Wins Wrongful Dismissal: But Fails to Mitigate

In another blow to dismissed employees. a B.C. court has reduced the wrongful dismissal damages that would have been owing to an employee after the employee failed to return to work when “recalled.”  This follows a number of decisions across Canada including cases in Ontario, B.C. and even at the Supreme Court.  It has become quite clear that if an employee refuses to return to work when asked to return, even after being wrongfully dismissed, it may be very risky for the employee to refuse.

In the case of Hooge v. Gillwood Remanufacturing Inc., the plaintiff was a 36 year employee, working as a production supervisor at the time of dismissal.  He was put on a “lay off” by his employer without any advance notice or pay.  The defendant company claimed that it had the right to “lay off” the employee under the B.C. Employment Standards Act.  The plaintiff alleged that he had been dismissed and sued for wrongful dismissal.  One week after he filed his lawsuit, the employer purported to “recall” him back to work.

At trial, the B.C. Supreme Court held that the employee had in fact been constructively dismissed. The plaintiff had not had a written employment contract in place.  When he was put on a lay off, he was told that it was “indefinite” and that there were no plans to recall him.  He was given an ROE that said “shortage of work.”  The B.C. court agreed with the plaintiff that there was no term of his employment that would have permitted a “lay off” without pay after all of these years of employment.  He was, in fact, constructively dismissed and was entitled to eighteen months’ compensation.

However, the Court proceeded to look at the issue of mitigation.  “The law is clear that in certain circumstances an employee who declines an offer of re-employment from the same employer after having been dismissed, whether actually or constructively, may be found to failed to mitigate his damages, and have any award reduced on account of such failure to mitigate.”  As long as it would have been “reasonable” in all of the circumstances for the plaintiff to return to work, he or she may be obligated to do so.  The court discussed Evans. v. Teamsters Local Union No. 31  as well as other B.C. cases including Davies v. Fraser Collection Services Ltd. 2008 B.C.S.C. 942 and Besse v. Dr. A.S. Machner Inc. 2009 BCSC 1216.

Ultimately, the court concluded that the evidence did not establish acrimony, mistreatment, belittling, embarrassing actions or undermining of authority in the workplace.  The court concluded that the plaintiff should have returned to the same position, on the same terms and conditions, at the same rate of pay.  Here is the court’s reasoning:

“It seems to me that an employer who has laid-off an employee, or wrongfully terminated an employee without due notice, may very well come to the conclusion, particularly with the benefit of legal advice that its actions constituted a wrongful dismissal and may seek to mitigate its own exposure to the payment of damages by offering to re-hire the employee.”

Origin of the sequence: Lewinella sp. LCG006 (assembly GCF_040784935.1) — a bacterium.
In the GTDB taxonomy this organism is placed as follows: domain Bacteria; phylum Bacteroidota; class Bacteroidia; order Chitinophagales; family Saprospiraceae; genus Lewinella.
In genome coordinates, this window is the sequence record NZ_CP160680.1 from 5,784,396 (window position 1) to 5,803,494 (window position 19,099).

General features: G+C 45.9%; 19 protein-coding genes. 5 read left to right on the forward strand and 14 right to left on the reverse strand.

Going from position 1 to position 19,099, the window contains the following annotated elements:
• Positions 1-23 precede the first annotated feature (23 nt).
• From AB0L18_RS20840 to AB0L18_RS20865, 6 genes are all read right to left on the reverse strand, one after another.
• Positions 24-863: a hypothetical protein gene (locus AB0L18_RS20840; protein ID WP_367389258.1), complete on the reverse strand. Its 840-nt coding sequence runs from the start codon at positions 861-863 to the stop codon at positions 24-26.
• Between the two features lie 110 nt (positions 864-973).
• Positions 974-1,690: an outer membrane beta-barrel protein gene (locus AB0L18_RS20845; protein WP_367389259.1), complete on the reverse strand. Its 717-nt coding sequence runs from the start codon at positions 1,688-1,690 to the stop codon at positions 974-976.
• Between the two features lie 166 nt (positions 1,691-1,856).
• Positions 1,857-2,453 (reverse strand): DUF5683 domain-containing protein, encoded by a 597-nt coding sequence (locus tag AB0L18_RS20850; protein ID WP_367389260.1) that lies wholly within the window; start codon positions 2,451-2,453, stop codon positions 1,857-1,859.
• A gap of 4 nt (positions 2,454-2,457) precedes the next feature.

Here, the court held that the plaintiff should have returned to work.

Fortunately, in this case, all was not lost for the plaintiff.  The defendant locked out its unionized employees and ceased operations approximately seven months after purporting to recall the plaintiff.  The court held that the plaintiff would not have been paid during the lock-out, so he would not have been able to mitigate his damages during that time period.  Nevertheless, he was docked 7 1/2 months’ pay for the time period during which he would have been able to work if he had returned to work when recalled.

This case, from a B.C. perspective, reinforces the interpretation of Evans that has become the law across Canada.  Employees who are fired, laid-off or otherwise dismissed – and then offered a return to work – even after they file a lawsuit, must be very careful in deciding how to answer the employer’s offer.  Refusing to return to work and then continuing a lawsuit can be very costly.

There is something to be said for the notion that employers might have made a mistake and should be entitled to reverse a decision and have an employee come back to work.  After all, in the unionized context, an employee can be reinstated.

However, more often than not, this type of case will simply be used by a range of employers looking to play games.  Employers can try to “lay off” employees without offering anything.  Then, if the employee sues, they can “recall” the employee.  This gives employers a way to try firing someone while minimizing the risk of owing any severance.  It seems to open up the door to all kinds of abuses by the types of employers that might choose to act unethically.  Certainly, there are situations in which employers may have a good faith “change of heart” or are otherwise justified in changing their minds and reversing a decision to dismiss an employee.